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  • Writer's pictureThe Knox School of Santa Barbara

Monitoring Anxiety in Gifted Children

By: Dan Peters, Ph.D.

It's customary for gifted kids to be advanced in their thinking, have strong imaginative and creative abilities and, oftentimes, to be highly sensitive. The combination of these characteristics, however, can often give rise to experiences of worry and anxiety. Because I subscribe to the adage, "A problem is not a problem unless it's a problem," even anxiety can be par for the course for the gifted child, but when it starts to interfere with a child's life experiences, performance, and/or your family relationships, then what?

First let's look at what fear stems from. It is a primitive trait thought to originate within the emotional part of our brain, the limbic system. Within the limbic system is a tiny almond called the amygdala. This is our alarm system and center. Kids who are overly anxious always have their amygdalas working to sense danger. Thus, these kids may become irritable, jumpy, emotional, avoidant, and at times seem paranoid that someone is out to get them or that bad things may happen. Over time, an anxious child gets depleted and exhausted. It is tiring having your alarm on all the time.

For gifted children, there is a thin line between anxiety being a normal byproduct of their often perfectionist drives or becoming something that is detrimental to their overall health and well being. Over time, excessive anxiety can cause sleeplessness, irritability and emotional meltdowns. If this occurs for long periods of time, it can lead to depression. This is a difficult one though, as often gifted kids are driving their intense schedules too, as they often crave challenge, engagement, and to be among the best.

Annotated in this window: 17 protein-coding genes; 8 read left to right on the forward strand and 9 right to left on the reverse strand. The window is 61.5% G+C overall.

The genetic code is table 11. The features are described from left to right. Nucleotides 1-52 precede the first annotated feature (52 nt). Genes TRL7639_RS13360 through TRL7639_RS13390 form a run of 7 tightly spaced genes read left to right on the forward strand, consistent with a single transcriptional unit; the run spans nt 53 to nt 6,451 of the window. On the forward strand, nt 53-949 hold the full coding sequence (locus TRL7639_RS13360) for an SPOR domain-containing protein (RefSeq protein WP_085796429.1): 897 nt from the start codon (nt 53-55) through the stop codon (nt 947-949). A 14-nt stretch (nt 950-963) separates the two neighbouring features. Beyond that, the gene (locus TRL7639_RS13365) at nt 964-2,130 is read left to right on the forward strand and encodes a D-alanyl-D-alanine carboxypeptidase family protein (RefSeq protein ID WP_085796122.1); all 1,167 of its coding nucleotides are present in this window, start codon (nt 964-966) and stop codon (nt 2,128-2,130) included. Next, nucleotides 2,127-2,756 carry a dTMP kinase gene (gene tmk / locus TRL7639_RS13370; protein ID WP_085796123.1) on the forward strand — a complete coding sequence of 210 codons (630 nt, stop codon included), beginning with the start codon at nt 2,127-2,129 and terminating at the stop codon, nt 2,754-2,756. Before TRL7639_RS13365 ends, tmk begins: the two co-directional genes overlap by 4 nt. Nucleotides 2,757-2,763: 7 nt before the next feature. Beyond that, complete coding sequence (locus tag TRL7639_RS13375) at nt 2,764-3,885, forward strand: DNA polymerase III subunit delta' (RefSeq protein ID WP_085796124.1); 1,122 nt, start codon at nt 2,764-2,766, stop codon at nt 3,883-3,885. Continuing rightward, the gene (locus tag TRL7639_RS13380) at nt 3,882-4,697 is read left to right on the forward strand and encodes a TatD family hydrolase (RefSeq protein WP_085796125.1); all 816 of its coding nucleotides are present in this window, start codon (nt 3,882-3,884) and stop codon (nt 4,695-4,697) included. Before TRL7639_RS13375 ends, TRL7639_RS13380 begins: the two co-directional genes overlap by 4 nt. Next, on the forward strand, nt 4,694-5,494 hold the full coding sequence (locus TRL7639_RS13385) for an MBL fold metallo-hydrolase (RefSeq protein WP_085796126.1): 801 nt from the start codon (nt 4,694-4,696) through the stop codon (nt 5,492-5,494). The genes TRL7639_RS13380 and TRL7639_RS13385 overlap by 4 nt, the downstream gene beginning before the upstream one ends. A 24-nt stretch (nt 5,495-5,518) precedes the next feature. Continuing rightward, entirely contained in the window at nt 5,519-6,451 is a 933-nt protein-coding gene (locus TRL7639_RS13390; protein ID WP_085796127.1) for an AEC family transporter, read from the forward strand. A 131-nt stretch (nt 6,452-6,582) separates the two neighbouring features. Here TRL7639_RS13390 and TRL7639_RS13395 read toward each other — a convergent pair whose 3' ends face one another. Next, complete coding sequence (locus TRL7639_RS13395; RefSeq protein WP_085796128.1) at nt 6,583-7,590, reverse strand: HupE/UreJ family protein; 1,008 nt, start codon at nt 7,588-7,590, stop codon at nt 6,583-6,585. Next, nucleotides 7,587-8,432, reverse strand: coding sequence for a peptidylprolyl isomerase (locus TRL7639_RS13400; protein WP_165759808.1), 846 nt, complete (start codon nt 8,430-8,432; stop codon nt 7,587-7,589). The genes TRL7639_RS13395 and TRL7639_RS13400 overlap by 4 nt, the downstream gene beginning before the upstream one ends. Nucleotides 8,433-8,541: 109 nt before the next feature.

The best bet as a parent is to arm yourself with tools to combat your child's sense of worry in productive ways, like:

  1. Talking to your child about anxiety and worry and how those two characteristics can rob us of our life satisfaction and negatively impact our performance as well.

  2. Teaching them about how our brain is designed to keep us alive (fight or flight) and that it is this alarm system that is on when we are worrying or feeling scared.

  3. Teaching them that their negative and worrisome thoughts are the culprits in making them worry. Our "what if" thinking is what causes us to worry and feel bad.

  4. Helping them learn to identify their thinking and change it into more rational and adaptive directions such as "I am prepared for my test" or "It is not the end of the world if I don't do as well as I'd like."

  5. Helping them to stay in the present. Teach them that all anxious thinking takes place in the future, which has not yet occurred.

Then, teach them this very simple technique that although takes discipline to put into practice can become a regular solution to stress. Take deep breaths. Inhale slowly and exhale slowly for one minute. This tricks our brain into thinking we are calm and makes us feel calm too.

Most of all, try not to pressure your children by making them think that things matter more than they really should. This kind of pressure only creates thinking like, "I will never get into college...I will never find a career I like...I will never amount to anything...I have to be the best...I need to get the award or I am failure." None of these is true. If your child is thinking like this, he or she is feeling too much pressure.

It takes courage to fight worry, fear, anxiety, and perfectionism. It often takes a team, which includes you. In the process, you may have to fight your own Worry Monsters, too.

Dan Peters, Ph.D., is co-founder of the Summit Center, which provides psychological and educational assessments and counseling for children and adolescents, specializing in the gifted, creative, and twice-exceptional.

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